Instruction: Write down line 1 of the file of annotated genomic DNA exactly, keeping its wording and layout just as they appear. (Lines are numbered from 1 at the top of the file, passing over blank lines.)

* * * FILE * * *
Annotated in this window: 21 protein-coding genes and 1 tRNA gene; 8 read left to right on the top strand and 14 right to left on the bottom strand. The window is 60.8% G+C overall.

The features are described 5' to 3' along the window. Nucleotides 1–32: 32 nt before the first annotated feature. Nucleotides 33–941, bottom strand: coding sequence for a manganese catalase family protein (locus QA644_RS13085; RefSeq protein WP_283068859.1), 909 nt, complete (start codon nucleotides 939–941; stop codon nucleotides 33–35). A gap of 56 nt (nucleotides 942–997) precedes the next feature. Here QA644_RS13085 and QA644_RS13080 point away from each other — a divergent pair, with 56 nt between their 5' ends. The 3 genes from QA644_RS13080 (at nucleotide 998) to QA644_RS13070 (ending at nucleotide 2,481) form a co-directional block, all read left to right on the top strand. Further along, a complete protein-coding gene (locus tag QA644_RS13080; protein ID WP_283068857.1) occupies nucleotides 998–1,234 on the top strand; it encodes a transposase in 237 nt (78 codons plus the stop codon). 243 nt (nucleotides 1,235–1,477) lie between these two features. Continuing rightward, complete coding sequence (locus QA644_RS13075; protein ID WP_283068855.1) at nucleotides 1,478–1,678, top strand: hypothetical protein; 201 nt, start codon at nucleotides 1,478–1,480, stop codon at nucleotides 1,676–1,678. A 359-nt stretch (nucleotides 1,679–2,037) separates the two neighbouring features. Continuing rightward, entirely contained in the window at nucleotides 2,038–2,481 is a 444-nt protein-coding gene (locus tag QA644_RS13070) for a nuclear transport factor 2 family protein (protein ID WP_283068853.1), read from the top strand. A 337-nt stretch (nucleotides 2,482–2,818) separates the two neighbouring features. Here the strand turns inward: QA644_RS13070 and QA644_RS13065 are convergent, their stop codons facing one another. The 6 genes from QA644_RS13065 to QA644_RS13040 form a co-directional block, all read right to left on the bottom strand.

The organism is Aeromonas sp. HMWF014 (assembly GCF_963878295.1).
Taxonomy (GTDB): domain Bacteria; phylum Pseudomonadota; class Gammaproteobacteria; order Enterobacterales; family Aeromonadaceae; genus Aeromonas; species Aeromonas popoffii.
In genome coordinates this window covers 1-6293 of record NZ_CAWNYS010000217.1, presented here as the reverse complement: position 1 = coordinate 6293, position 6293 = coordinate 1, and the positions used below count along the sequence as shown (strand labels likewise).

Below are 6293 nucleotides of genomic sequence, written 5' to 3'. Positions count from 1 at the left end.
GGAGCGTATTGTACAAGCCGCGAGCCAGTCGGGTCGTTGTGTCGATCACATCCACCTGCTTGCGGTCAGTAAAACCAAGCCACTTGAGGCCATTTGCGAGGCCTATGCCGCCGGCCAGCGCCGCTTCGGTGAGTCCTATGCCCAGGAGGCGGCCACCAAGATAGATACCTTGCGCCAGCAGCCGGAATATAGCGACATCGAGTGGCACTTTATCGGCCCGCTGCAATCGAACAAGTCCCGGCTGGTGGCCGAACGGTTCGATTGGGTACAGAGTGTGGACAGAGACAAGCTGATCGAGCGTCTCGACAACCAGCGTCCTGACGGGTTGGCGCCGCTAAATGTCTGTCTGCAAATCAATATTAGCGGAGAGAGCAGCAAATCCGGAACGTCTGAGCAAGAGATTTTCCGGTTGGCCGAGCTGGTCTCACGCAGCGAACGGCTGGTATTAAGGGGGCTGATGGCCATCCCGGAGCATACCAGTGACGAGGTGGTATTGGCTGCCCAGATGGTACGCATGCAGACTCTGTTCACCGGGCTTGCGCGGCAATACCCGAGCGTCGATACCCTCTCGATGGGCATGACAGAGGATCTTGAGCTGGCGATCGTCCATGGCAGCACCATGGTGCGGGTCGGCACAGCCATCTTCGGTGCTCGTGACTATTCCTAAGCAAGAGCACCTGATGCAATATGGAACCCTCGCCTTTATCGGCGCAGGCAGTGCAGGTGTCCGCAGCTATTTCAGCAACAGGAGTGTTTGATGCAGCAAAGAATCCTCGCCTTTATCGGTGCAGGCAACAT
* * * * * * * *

Annotated in this window: 21 protein-coding genes and 1 tRNA gene; 8 read left to right on the top strand and 14 right to left on the bottom strand. The window is 60.8% G+C overall.